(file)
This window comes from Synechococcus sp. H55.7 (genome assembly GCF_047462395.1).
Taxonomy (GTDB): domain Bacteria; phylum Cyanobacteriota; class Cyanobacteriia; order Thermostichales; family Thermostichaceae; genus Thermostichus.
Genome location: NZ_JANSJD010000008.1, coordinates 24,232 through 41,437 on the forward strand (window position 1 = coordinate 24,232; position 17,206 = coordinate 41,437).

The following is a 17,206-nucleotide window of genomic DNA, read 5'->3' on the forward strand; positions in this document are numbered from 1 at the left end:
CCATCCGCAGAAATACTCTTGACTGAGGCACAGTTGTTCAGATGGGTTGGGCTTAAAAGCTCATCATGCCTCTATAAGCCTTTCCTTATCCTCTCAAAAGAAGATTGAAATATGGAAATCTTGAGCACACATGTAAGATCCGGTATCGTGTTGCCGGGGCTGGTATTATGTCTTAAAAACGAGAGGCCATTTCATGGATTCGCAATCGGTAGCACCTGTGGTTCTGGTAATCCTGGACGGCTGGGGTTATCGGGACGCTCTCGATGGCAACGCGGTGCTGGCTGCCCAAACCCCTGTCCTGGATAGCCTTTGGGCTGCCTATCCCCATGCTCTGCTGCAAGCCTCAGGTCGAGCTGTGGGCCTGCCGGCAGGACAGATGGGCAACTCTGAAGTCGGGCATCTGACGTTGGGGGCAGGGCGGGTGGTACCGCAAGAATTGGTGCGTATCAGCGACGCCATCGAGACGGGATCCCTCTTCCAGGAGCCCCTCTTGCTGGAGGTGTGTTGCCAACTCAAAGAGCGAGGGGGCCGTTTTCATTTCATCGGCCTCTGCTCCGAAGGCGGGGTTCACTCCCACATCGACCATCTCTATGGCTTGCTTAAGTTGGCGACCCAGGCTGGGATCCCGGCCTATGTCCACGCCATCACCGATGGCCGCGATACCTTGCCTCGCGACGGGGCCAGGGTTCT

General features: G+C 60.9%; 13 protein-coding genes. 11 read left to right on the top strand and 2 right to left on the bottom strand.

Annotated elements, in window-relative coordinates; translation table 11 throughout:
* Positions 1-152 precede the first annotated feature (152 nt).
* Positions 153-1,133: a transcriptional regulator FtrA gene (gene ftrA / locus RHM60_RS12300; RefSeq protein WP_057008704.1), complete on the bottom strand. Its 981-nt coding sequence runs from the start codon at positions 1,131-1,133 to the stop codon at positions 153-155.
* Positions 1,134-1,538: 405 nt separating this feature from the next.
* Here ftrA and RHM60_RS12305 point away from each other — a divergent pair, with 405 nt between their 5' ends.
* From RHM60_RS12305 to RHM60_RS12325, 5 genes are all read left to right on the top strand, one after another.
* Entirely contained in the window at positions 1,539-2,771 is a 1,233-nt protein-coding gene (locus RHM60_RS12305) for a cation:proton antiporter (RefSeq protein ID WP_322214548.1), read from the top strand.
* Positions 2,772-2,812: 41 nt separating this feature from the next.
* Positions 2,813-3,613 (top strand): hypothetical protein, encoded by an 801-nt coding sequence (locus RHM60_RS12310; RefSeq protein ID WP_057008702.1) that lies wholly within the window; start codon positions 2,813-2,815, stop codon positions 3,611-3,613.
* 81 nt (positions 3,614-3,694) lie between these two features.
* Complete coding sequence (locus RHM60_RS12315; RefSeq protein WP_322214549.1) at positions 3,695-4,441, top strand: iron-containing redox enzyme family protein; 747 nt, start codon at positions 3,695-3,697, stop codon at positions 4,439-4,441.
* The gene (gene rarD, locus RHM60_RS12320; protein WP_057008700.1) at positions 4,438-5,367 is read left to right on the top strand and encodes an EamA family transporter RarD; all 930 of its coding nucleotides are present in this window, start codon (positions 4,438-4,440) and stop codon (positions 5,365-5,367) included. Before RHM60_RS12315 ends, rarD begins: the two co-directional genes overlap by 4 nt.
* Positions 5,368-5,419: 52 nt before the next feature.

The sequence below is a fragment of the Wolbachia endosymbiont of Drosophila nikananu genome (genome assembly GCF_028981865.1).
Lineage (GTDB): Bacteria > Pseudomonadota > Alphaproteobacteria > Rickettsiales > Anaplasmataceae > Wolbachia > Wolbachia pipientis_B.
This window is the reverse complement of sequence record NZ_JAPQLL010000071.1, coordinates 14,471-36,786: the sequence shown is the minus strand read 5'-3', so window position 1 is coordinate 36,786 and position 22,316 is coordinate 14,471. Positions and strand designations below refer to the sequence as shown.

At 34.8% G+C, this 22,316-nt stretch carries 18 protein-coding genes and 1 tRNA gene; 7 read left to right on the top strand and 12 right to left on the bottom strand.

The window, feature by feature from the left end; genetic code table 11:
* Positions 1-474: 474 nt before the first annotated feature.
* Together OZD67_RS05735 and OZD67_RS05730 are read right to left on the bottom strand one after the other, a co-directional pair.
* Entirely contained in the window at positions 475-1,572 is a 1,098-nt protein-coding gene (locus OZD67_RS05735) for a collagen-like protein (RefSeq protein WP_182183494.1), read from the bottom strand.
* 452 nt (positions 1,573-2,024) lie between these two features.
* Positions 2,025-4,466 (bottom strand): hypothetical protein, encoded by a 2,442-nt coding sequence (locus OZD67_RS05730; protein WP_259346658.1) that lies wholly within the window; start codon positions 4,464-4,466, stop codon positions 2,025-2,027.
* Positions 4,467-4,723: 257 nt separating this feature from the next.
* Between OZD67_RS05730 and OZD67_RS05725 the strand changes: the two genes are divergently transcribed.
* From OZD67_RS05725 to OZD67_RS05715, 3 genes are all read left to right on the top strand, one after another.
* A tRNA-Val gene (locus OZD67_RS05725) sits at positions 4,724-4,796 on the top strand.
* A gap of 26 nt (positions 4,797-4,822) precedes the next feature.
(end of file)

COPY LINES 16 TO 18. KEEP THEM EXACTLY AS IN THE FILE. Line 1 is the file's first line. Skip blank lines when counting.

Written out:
* 81 nt (positions 3,614-3,694) lie between these two features.
* Complete coding sequence (locus RHM60_RS12315; RefSeq protein WP_322214549.1) at positions 3,695-4,441, top strand: iron-containing redox enzyme family protein; 747 nt, start codon at positions 3,695-3,697, stop codon at positions 4,439-4,441.
* The gene (gene rarD, locus RHM60_RS12320; protein WP_057008700.1) at positions 4,438-5,367 is read left to right on the top strand and encodes an EamA family transporter RarD; all 930 of its coding nucleotides are present in this window, start codon (positions 4,438-4,440) and stop codon (positions 5,365-5,367) included. Before RHM60_RS12315 ends, rarD begins: the two co-directional genes overlap by 4 nt.